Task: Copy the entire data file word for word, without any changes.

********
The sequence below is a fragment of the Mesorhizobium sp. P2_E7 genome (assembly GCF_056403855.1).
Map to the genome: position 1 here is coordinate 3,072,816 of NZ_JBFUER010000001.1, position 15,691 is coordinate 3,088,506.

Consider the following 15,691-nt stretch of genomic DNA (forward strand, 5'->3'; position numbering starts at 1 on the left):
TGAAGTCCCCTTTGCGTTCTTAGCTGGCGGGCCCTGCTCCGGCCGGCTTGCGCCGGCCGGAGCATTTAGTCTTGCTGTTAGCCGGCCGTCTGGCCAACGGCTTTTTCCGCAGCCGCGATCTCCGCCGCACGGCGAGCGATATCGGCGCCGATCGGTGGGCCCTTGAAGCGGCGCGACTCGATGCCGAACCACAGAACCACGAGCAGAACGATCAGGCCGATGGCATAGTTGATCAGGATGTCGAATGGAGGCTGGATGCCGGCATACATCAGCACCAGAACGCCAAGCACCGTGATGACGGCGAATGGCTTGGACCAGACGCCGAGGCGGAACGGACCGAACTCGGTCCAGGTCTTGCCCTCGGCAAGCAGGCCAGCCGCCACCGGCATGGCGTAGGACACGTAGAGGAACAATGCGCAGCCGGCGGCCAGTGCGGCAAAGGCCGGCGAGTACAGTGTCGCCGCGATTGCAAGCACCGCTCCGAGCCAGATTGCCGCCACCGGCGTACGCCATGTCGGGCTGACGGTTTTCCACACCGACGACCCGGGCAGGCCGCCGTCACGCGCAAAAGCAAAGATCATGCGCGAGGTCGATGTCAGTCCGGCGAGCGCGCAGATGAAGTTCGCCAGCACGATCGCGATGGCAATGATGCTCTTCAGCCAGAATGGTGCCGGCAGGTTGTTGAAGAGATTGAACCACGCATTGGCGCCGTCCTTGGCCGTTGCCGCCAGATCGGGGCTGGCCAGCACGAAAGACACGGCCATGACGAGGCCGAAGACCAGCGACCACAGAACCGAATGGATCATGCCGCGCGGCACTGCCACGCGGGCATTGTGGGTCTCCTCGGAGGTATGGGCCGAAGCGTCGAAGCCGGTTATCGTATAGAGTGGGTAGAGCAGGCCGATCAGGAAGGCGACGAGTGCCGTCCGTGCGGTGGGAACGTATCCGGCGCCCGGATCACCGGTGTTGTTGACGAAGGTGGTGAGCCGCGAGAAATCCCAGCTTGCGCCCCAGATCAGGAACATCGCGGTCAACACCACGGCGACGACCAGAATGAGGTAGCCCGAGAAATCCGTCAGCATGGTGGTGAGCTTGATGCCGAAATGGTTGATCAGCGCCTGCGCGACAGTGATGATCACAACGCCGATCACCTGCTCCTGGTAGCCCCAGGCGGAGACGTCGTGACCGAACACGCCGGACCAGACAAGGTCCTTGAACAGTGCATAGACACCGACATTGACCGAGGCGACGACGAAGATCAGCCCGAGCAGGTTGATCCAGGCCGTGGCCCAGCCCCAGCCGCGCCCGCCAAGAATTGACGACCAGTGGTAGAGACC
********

The sequence below is a fragment of the Mesorhizobium sp. P2_E7 genome (assembly GCF_056403855.1).
Map to the genome: position 1 here is coordinate 3,072,816 of NZ_JBFUER010000001.1, position 15,691 is coordinate 3,088,506.

Consider the following 15,691-nt stretch of genomic DNA (forward strand, 5'->3'; position numbering starts at 1 on the left):
TGAAGTCCCCTTTGCGTTCTTAGCTGGCGGGCCCTGCTCCGGCCGGCTTGCGCCGGCCGGAGCATTTAGTCTTGCTGTTAGCCGGCCGTCTGGCCAACGGCTTTTTCCGCAGCCGCGATCTCCGCCGCACGGCGAGCGATATCGGCGCCGATCGGTGGGCCCTTGAAGCGGCGCGACTCGATGCCGAACCACAGAACCACGAGCAGAACGATCAGGCCGATGGCATAGTTGATCAGGATGTCGAATGGAGGCTGGATGCCGGCATACATCAGCACCAGAACGCCAAGCACCGTGATGACGGCGAATGGCTTGGACCAGACGCCGAGGCGGAACGGACCGAACTCGGTCCAGGTCTTGCCCTCGGCAAGCAGGCCAGCCGCCACCGGCATGGCGTAGGACACGTAGAGGAACAATGCGCAGCCGGCGGCCAGTGCGGCAAAGGCCGGCGAGTACAGTGTCGCCGCGATTGCAAGCACCGCTCCGAGCCAGATTGCCGCCACCGGCGTACGCCATGTCGGGCTGACGGTTTTCCACACCGACGACCCGGGCAGGCCGCCGTCACGCGCAAAAGCAAAGATCATGCGCGAGGTCGATGTCAGTCCGGCGAGCGCGCAGATGAAGTTCGCCAGCACGATCGCGATGGCAATGATGCTCTTCAGCCAGAATGGTGCCGGCAGGTTGTTGAAGAGATTGAACCACGCATTGGCGCCGTCCTTGGCCGTTGCCGCCAGATCGGGGCTGGCCAGCACGAAAGACACGGCCATGACGAGGCCGAAGACCAGCGACCACAGAACCGAATGGATCATGCCGCGCGGCACTGCCACGCGGGCATTGTGGGTCTCCTCGGAGGTATGGGCCGAAGCGTCGAAGCCGGTTATCGTATAGAGTGGGTAGAGCAGGCCGATCAGGAAGGCGACGAGTGCCGTCCGTGCGGTGGGAACGTATCCGGCGCCCGGATCACCGGTGTTGTTGACGAAGGTGGTGAGCCGCGAGAAATCCCAGCTTGCGCCCCAGATCAGGAACATCGCGGTCAACACCACGGCGACGACCAGAATGAGGTAGCCCGAGAAATCCGTCAGCATGGTGGTGAGCTTGATGCCGAAATGGTTGATCAGCGCCTGCGCGACAGTGATGATCACAACGCCGATCACCTGCTCCTGGTAGCCCCAGGCGGAGACGTCGTGACCGAACACGCCGGACCAGACAAGGTCCTTGAACAGTGCATAGACACCGACATTGACCGAGGCGACGACGAAGATCAGCCCGAGCAGGTTGATCCAGGCCGTGGCCCAGCCCCAGCCGCGCCCGCCAAGAATTGACGACCAGTGGTAGAGACC